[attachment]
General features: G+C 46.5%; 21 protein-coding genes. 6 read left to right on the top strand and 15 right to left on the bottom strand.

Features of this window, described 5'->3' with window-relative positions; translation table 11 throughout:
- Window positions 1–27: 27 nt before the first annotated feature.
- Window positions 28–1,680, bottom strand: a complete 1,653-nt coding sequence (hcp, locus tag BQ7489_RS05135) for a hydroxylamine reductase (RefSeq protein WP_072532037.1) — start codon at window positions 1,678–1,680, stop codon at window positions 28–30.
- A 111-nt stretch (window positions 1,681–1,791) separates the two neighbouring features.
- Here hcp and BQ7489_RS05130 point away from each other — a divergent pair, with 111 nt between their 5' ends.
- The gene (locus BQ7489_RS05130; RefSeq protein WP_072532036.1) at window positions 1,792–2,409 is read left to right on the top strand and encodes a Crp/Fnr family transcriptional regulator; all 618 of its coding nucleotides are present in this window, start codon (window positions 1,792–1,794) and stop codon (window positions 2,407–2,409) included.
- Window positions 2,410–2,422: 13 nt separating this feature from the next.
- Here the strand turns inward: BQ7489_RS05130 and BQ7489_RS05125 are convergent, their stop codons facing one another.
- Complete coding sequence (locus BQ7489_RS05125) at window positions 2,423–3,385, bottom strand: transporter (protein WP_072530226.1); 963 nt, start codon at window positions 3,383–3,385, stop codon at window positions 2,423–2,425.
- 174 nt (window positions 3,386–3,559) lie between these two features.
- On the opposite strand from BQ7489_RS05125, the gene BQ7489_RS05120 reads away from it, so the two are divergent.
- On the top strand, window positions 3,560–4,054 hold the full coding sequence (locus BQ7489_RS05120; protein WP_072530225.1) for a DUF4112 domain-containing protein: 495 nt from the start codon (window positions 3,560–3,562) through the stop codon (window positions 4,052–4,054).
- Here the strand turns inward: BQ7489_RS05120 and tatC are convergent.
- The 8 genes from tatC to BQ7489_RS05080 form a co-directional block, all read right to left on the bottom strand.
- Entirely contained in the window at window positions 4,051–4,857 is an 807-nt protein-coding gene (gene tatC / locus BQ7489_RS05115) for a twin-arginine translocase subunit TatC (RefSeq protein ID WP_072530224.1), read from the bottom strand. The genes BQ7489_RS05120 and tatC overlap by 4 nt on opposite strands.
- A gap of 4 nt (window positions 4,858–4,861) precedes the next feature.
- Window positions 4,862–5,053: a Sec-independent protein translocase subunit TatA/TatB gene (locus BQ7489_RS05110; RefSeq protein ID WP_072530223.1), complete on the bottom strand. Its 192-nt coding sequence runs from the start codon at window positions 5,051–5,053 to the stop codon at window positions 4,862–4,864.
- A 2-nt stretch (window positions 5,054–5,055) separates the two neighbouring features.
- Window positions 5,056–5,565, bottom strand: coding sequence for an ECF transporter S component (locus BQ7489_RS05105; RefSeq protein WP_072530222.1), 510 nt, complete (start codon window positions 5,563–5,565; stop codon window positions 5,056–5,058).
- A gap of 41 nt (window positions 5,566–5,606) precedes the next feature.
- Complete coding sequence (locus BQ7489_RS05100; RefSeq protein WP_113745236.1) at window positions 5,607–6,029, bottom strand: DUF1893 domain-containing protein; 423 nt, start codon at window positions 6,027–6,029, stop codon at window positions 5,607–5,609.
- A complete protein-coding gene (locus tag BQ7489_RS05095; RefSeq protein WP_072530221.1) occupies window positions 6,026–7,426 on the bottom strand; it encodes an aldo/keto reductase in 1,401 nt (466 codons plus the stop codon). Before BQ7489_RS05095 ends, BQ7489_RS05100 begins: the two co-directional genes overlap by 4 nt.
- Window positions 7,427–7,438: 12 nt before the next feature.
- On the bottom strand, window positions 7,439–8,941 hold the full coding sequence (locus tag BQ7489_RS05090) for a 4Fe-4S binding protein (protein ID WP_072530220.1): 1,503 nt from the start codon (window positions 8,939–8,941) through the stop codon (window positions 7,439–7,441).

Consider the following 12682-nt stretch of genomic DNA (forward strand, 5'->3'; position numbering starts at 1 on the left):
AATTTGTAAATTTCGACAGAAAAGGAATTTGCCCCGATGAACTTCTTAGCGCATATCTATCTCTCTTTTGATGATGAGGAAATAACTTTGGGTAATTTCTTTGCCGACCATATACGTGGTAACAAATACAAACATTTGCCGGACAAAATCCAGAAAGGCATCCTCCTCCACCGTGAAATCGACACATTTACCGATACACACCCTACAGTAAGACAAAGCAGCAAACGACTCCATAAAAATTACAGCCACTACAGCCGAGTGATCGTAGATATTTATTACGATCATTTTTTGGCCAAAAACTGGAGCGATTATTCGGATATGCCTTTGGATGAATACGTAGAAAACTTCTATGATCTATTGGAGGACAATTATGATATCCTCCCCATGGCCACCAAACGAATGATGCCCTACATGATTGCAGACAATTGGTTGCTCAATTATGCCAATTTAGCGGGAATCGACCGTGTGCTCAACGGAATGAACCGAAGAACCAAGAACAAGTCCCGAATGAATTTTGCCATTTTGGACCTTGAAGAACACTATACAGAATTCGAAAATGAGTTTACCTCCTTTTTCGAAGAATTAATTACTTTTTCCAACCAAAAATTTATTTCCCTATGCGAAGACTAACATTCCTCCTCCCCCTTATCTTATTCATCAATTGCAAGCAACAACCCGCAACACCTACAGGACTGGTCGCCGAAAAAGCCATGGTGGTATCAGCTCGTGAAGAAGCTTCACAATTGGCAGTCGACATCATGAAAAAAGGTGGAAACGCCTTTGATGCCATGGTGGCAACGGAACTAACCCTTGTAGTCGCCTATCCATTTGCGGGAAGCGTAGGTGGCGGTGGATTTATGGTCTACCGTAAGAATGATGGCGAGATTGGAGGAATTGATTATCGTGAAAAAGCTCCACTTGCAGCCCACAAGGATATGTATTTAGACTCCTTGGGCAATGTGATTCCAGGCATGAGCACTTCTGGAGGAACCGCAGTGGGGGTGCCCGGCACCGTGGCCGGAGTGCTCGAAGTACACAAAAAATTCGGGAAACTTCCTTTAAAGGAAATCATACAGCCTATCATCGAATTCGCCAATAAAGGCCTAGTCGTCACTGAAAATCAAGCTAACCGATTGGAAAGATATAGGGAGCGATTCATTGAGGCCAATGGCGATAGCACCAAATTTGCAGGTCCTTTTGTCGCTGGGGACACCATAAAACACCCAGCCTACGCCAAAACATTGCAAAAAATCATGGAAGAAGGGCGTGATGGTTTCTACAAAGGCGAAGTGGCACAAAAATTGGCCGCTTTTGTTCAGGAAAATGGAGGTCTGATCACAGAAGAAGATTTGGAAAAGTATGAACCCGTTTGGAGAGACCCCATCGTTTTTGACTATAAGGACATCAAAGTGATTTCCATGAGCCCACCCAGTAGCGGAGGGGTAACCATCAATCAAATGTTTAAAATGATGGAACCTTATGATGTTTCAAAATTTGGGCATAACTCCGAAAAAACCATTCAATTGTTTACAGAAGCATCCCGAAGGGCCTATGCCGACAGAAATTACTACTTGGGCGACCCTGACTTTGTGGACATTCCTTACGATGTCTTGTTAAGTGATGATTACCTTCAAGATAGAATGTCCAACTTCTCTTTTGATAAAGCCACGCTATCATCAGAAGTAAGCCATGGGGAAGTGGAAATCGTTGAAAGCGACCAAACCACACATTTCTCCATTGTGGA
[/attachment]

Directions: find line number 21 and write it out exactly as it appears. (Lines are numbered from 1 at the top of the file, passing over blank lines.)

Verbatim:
- A gap of 41 nt (window positions 5,566–5,606) precedes the next feature.